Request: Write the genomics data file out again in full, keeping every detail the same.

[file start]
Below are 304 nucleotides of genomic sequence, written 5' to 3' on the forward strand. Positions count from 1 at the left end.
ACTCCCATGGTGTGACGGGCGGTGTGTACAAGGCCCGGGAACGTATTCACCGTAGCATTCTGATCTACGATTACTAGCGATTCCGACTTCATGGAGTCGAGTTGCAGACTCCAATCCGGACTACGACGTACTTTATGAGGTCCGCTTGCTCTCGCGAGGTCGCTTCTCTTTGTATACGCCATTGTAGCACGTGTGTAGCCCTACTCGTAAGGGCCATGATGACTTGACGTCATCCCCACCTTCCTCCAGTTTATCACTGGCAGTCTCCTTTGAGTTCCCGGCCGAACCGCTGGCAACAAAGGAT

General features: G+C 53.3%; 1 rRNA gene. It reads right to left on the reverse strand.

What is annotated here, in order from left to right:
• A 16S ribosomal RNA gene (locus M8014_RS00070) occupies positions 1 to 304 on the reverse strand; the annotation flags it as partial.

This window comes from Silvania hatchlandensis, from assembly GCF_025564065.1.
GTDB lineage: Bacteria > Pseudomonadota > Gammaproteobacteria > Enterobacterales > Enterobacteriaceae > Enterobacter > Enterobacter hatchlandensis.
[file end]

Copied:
Below are 304 nucleotides of genomic sequence, written 5' to 3' on the forward strand. Positions count from 1 at the left end.
ACTCCCATGGTGTGACGGGCGGTGTGTACAAGGCCCGGGAACGTATTCACCGTAGCATTCTGATCTACGATTACTAGCGATTCCGACTTCATGGAGTCGAGTTGCAGACTCCAATCCGGACTACGACGTACTTTATGAGGTCCGCTTGCTCTCGCGAGGTCGCTTCTCTTTGTATACGCCATTGTAGCACGTGTGTAGCCCTACTCGTAAGGGCCATGATGACTTGACGTCATCCCCACCTTCCTCCAGTTTATCACTGGCAGTCTCCTTTGAGTTCCCGGCCGAACCGCTGGCAACAAAGGAT

General features: G+C 53.3%; 1 rRNA gene. It reads right to left on the reverse strand.

What is annotated here, in order from left to right:
• A 16S ribosomal RNA gene (locus M8014_RS00070) occupies positions 1 to 304 on the reverse strand; the annotation flags it as partial.

This window comes from Silvania hatchlandensis, from assembly GCF_025564065.1.
GTDB lineage: Bacteria > Pseudomonadota > Gammaproteobacteria > Enterobacterales > Enterobacteriaceae > Enterobacter > Enterobacter hatchlandensis.